AVROM-YANKEV MANSDORF (KELMOVITSH) (January 12, 1902-July 9, 1955)
He was born in the village of Balice, Kielce district, Poland, the son of the Balice innkeeper, Ayzik Kelmovitsh. He studied with itinerant teachers and for a short time in a yeshiva. In 1912 he moved with his parents to Lodz, and there he became a metal worker, was drawn into the Jewish labor movement, and became active in the Bundist youth organization “Tsukunft” (Future). He began acting with a drama circle [also] known as Tsukunft. Later, under the adopted name of Mansdorf, he became known both as an actor and as a writer. Over the years 1920-1925, he studied in drama school (under the direction of Dovid Herman and Dr. Mikhl Vaykhert) in Warsaw and thereafter acted in the variety theater Azazel. In 1927 he became a member of the Vilna Troupe. In 1933 he came with the Vilna Troupe on tour to Paris, and there he was one of the initiators of PIAT (Parizer yidisher arbeter-teater [Paris Yiddish workers’ theater]). In 1936 he set off for Soviet Russia and traveled around there with Yiddish troupes. In 1944 he played in Czernowitz and Bucharest, where in 1945 he was one of the founders of the Bucharest Yiddish Theater. In 1947 he received from the Romanian government a golden medal “for services on behalf of the artistic theater.” That year, 1947, he again travelled to Paris, where he directed the theater of IKUF (Jewish Cultural Association) and a drama school attached to the theater YIKUT (Yiddish Art Theater), and he gave poetry recitals in the Jewish communities of France and Belgium. In 1949 he made his way to the state of Israel, where, together with a number of actors among the Holocaust survivors, he founded “Teatron amami” (National theater). In 1953 he departed for a tour of South Africa and Rhodesia, and there in the city of Bulawayo, he died of a heart disease. In addition, Mansdorf wrote essays and articles, mainly concerned with theatrical issues, in Literarishe bleter (Literary leaves) in Warsaw and thereafter in numerous Yiddish-language newspapers and magazines. Concerning Mansdorf, the following works appeared in print: Draysik yor teater-gang fun yankev mansdorf (1924-1954) (Thirty years of the theatrical course of Yankev Mansdorf, 1924-1954) (Johannesburg: Jacob Mansdorf Jubilee Committee, 1954), 23 pp.; and (posthumously) an anthology entitled Yankev mansdorf un zayn dor (Yankev Mansdorf and his generation), edited by Mark Dvorzhetski, M. Tsanin, and Ruvn Rubinshteyn (Tel Aviv, n.d.), 264 pp., in which may be found treatments of Mansdorf and of works by him.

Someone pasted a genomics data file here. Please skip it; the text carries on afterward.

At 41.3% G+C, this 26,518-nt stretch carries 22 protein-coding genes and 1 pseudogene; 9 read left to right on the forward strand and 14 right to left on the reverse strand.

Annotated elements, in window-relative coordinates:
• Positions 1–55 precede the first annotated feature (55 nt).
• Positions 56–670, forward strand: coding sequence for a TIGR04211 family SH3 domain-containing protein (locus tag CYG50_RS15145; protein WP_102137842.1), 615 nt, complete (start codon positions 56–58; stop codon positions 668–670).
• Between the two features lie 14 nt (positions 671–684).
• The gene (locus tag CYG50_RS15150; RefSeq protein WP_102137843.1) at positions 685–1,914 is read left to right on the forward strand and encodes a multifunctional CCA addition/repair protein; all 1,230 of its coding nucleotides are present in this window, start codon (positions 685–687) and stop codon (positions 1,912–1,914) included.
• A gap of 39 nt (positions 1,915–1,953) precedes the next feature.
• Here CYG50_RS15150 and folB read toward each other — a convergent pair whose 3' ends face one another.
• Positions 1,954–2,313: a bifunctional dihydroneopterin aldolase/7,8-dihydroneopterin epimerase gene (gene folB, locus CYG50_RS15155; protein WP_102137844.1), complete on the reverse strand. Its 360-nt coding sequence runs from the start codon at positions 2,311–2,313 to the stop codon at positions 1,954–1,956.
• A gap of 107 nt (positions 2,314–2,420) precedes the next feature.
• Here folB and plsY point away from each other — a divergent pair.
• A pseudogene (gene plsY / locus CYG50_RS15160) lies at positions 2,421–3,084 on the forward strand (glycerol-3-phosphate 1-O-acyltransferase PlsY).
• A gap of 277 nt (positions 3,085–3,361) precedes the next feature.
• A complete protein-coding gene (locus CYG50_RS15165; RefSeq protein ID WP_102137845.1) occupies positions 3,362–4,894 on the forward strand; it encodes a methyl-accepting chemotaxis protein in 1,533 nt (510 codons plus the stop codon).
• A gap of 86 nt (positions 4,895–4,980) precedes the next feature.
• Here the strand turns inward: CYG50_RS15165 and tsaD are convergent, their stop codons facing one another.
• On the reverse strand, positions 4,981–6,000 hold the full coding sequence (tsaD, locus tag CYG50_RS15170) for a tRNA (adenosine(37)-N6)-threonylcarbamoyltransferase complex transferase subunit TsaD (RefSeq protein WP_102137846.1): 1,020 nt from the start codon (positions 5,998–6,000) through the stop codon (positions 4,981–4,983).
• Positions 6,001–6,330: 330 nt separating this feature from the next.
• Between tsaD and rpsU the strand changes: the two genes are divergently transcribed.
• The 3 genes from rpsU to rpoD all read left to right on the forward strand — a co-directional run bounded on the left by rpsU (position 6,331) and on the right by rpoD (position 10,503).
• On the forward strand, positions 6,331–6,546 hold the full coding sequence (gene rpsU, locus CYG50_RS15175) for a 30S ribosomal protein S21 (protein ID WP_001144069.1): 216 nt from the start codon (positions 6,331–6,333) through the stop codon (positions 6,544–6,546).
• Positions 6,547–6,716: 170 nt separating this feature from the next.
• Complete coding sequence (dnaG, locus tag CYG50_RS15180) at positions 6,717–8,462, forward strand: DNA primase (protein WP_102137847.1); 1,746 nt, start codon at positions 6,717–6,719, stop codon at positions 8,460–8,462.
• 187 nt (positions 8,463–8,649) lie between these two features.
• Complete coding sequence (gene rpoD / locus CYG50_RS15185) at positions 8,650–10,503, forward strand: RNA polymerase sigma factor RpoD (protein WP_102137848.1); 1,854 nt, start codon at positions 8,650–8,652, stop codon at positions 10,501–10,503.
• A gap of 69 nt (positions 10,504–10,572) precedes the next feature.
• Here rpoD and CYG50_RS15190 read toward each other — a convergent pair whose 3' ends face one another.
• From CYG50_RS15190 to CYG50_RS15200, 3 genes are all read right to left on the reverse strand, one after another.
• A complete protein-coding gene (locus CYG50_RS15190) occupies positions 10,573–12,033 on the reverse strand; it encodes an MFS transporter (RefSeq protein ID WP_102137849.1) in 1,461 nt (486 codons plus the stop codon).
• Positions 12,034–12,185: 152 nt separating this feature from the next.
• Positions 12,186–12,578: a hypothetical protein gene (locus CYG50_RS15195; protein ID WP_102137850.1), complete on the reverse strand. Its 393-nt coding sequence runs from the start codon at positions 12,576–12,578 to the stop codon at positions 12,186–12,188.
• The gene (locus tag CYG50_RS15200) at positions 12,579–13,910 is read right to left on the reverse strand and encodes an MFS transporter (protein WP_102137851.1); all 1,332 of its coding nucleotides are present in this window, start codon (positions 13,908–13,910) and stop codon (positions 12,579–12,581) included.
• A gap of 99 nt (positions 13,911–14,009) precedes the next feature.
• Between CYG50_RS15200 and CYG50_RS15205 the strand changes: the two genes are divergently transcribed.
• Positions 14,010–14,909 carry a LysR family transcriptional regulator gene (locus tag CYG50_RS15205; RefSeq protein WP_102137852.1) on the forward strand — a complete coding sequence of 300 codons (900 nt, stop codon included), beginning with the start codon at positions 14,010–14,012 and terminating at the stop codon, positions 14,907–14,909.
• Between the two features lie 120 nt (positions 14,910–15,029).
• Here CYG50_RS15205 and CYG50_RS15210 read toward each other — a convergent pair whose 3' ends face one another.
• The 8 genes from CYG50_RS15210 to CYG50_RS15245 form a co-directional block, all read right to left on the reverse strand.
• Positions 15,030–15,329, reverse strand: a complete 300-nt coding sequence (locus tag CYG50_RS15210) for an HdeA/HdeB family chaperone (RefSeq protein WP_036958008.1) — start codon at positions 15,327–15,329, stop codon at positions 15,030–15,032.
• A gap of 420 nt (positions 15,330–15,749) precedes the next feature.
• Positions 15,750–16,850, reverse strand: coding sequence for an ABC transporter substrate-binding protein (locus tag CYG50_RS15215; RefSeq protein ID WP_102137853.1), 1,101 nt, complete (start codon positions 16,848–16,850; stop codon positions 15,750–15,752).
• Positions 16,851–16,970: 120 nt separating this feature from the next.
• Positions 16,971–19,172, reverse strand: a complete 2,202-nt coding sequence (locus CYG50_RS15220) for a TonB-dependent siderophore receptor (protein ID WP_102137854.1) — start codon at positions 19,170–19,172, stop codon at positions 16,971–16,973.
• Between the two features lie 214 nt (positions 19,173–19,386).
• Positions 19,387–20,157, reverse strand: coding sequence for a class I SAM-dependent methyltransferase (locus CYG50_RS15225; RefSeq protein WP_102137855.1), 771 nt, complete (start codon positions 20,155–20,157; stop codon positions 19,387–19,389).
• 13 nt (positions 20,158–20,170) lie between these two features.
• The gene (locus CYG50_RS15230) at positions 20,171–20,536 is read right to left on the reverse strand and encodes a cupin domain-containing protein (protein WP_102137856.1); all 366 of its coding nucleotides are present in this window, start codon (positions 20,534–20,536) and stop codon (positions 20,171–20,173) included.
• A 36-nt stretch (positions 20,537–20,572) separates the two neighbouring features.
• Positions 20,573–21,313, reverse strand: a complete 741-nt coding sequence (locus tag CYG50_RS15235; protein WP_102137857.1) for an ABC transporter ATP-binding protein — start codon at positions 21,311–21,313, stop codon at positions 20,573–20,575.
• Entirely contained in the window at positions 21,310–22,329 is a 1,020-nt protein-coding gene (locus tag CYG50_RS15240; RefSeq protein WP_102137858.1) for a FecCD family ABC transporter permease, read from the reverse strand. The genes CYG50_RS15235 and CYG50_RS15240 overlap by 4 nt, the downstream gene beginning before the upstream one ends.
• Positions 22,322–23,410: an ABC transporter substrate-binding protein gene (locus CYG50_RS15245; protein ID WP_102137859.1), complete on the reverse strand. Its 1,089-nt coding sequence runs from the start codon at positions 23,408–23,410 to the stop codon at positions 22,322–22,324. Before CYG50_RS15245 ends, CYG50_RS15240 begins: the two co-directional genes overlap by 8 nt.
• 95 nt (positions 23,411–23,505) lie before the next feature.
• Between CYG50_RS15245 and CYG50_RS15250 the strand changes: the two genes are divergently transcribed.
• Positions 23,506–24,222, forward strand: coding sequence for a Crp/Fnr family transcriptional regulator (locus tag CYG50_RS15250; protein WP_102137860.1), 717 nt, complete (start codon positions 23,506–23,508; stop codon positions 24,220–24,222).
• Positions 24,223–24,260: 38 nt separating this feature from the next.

Sources: Zalmen Zilbertsvayg, Leksikon fun yidishn teater (Handbook of the Yiddish theater), vol. 2 (New York, 1934); L. F. (Leybl Feldman), in Dorem-afrike (Johannesburg) (July 1955); Dr. Mark Dvorzhetski, in Di prese (Buenos Aires) (July 27, 1955); Y. Kh. in Forverts (New York) (August 19, 1955); Meylekh Ravitsh, Mayn leksikon (My lexicon), vol. 3 (Montreal, 1958), pp. 479-80; Khayim Leyb Fuks, in Arbeter-vort (Paris) (June 15, 1951; August 8, 1951); D. Lederman, in Ilustrirte literarishe bleter (Buenos Aires) (21-22 (1955); obituary notices in the Yiddish press.
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